Despite progress in several areas impacting maternal and child health, the proportion of babies born too small remains unchanged according to the 2018 Florida County Child Well-Being Index.
The report, released today by Florida Kids Count, examines progress between 2011 and 2016 by the state and counties on 16 key indicators of child health and well-being. The report offers mixed news for Florida kids. For the state overall, there have been improvements in the Economic domain. Still 1 in 5 of Florida’s children lives in poverty. In Education, there were improvements in math proficiency and graduation rates, but work remains in getting children enrolled in quality early childhood educational programs and in reading and language arts proficiency. Among the Health indicators, there is continued progress in getting children insured and reducing alcohol and substance use among teens, but there has been no progress in helping youngsters achieve healthy weights or in the percent of low birthweight babies. In the Family and Community domain, the rates of verified abuse and neglect have fallen over the past five years, as have contacts with the Juvenile Justice system. However, there are more children living in single parent households, an indicator of economic stability, and more children living in areas of concentrated poverty.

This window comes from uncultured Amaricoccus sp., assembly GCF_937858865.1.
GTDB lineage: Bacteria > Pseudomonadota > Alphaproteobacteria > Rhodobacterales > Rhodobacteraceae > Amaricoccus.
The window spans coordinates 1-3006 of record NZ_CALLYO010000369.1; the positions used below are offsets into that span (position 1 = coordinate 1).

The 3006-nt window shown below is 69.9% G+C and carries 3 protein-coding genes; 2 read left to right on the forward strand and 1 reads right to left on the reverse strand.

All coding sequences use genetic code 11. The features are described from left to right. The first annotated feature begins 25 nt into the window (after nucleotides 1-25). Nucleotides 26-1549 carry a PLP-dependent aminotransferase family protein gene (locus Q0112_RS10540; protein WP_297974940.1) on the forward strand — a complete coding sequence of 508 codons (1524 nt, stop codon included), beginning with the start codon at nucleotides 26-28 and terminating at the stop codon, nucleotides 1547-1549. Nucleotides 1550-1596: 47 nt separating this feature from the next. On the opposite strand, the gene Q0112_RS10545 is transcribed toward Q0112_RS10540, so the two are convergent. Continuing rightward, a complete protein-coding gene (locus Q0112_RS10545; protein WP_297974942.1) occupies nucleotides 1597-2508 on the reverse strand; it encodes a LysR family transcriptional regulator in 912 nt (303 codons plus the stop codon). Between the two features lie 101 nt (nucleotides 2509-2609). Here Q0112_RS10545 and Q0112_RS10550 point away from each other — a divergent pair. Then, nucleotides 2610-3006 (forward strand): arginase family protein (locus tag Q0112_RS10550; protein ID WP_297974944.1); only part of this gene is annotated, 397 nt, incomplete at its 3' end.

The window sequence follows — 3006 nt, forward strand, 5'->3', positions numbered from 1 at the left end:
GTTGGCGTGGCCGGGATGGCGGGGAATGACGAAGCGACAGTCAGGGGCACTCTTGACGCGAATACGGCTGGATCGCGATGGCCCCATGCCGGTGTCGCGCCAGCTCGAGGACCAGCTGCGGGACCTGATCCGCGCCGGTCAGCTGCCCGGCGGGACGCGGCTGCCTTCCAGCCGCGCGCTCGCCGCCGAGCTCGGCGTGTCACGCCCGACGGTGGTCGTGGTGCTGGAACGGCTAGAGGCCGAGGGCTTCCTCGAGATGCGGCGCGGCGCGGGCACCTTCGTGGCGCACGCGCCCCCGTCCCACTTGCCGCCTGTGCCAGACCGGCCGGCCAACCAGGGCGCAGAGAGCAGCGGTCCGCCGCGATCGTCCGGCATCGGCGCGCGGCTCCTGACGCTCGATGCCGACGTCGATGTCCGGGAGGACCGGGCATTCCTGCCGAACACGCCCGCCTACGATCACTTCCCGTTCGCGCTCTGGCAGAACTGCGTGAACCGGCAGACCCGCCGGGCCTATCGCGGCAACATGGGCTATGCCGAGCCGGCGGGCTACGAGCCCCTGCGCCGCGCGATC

The index is based on the national Kids Count Databook, an annual ranking of states published by the Annie E. Casey Foundation. The state index underscores the need for targeted efforts to improve child health and well-being, including prevention programs like Healthy Start that provide services to at-risk pregnant women and newborns.